Rejections and other such responses
I have been trying to analyse the responses I get from submissions, especially the rejections. Obviously there is a tendency to fixate on the 'you have not been accepted on this occasion' part but I realise I need to look more closely at the statements around that phrase. The standard 'the quality of the applications was very strong' is a prime example. I often take it to mean, that all were strong except mine but it could mean that mine was strong but just missing some vital keyword ( I am never very good at keywords) that the proposer does not know. The difference between success and failure may be very small. Again, for an exhibition, a submission may just not fit in with other works. For funding applications, a question is about benefit, who would benefit the most? A positive response from me could be that I show such high level of skill that others would benefit more regardless of the position of the proposer who believes that they would gain from the opportunity. But even more destructive are the applications that do not receive a response. This seems to be especially true of associate artist/artist pool/ gallery educator positions. The proposal is not even worth an email response of rejection.These are obviously personal observations and it is really hard not to feel undermined by rejections. The sense that you may be good but not quite good enough is pervasive and the relentless picking oneself up again is wearing. Sometimes, just a little more respect for the artist in recognition of the enormous amount of time put into the application would be nice and there are some responses that are lovely in their rejection of my amazing talent ( I am trying hard to believe this very last bit).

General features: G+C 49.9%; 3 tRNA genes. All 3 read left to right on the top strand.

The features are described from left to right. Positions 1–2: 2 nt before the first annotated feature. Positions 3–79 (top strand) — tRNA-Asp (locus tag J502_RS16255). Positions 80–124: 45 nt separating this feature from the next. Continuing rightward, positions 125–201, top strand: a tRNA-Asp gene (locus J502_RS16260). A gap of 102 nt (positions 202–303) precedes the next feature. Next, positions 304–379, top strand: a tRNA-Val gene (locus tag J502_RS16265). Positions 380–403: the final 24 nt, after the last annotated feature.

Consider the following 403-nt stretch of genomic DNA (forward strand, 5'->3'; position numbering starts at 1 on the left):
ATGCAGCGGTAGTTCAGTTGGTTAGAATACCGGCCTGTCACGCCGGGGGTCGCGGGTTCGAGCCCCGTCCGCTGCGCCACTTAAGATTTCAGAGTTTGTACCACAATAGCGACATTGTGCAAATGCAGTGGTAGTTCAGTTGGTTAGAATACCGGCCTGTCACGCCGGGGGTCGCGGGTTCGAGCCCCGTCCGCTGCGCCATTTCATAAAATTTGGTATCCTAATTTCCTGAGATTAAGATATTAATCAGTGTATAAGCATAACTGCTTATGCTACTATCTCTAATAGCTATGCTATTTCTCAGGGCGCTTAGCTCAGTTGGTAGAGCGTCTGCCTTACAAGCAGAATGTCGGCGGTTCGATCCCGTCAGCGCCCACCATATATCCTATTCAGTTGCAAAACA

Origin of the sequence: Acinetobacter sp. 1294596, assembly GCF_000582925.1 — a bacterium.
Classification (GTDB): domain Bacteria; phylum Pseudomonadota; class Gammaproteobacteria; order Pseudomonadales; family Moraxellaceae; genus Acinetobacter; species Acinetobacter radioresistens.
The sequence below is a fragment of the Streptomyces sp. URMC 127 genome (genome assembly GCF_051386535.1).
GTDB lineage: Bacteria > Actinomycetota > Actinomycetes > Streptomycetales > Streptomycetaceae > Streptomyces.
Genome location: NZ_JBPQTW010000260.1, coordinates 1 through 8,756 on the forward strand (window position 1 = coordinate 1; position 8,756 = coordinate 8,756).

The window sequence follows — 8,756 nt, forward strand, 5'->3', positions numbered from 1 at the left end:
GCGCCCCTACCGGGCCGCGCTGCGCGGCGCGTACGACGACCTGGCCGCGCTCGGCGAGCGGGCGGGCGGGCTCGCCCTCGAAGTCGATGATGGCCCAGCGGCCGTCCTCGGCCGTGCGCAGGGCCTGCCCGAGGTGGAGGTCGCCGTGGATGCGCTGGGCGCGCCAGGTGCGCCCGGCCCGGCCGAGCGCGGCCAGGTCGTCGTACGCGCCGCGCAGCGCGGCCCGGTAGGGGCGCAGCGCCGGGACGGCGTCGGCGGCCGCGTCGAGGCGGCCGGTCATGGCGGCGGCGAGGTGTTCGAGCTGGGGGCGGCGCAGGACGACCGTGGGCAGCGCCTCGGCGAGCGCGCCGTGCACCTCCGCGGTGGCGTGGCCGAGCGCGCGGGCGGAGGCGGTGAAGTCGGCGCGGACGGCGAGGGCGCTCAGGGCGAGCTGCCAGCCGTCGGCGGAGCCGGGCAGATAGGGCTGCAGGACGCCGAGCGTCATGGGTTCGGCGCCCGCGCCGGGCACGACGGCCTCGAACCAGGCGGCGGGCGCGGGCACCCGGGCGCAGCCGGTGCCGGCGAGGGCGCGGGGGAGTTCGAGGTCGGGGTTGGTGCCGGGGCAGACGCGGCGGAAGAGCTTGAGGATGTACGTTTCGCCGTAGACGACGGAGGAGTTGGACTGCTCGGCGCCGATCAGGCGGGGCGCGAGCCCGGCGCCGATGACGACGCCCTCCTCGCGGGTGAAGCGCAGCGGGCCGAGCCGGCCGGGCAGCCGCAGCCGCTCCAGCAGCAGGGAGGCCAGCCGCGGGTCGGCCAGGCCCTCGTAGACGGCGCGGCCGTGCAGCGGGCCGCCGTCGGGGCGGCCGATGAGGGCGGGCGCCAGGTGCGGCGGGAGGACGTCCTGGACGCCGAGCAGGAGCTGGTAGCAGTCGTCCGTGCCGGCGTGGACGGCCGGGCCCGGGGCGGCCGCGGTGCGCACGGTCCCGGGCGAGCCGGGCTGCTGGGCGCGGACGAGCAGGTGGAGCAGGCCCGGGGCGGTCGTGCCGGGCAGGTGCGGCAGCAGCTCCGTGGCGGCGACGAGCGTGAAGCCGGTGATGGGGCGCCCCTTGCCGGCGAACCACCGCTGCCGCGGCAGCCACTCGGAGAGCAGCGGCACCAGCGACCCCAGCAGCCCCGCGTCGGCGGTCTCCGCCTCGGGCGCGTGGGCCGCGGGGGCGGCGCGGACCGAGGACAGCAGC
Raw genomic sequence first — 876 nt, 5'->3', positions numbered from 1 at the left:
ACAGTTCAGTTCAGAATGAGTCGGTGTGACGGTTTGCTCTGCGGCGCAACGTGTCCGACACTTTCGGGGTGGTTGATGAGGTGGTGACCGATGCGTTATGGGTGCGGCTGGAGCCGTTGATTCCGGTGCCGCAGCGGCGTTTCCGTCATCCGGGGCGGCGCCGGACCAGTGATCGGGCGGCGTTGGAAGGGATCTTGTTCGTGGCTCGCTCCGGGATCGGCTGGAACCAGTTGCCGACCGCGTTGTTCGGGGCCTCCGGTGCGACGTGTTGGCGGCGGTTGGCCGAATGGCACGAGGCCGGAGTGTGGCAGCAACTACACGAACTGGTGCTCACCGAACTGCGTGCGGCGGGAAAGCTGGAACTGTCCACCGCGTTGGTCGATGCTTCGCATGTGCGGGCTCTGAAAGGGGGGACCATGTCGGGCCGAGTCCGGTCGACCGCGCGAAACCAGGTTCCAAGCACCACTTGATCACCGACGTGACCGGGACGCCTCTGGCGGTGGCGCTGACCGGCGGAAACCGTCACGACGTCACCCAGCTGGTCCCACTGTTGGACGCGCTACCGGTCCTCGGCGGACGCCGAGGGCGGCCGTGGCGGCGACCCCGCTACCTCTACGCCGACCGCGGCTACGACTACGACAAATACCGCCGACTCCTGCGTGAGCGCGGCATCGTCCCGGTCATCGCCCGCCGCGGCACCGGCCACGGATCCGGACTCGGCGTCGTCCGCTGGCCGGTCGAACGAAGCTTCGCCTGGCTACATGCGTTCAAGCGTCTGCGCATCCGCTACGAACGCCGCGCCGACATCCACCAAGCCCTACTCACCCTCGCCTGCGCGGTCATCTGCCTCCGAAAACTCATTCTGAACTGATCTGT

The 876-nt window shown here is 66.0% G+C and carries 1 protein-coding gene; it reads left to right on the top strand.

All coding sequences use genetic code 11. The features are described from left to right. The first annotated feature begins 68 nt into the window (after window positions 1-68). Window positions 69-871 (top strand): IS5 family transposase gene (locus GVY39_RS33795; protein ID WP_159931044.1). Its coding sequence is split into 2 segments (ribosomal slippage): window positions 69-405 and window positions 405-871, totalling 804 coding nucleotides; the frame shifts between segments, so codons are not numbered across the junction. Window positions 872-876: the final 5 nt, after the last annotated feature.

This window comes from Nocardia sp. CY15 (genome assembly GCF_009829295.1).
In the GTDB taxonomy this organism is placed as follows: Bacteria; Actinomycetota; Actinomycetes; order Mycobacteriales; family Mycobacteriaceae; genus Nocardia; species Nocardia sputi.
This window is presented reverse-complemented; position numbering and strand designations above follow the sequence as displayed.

- Artforms: Digital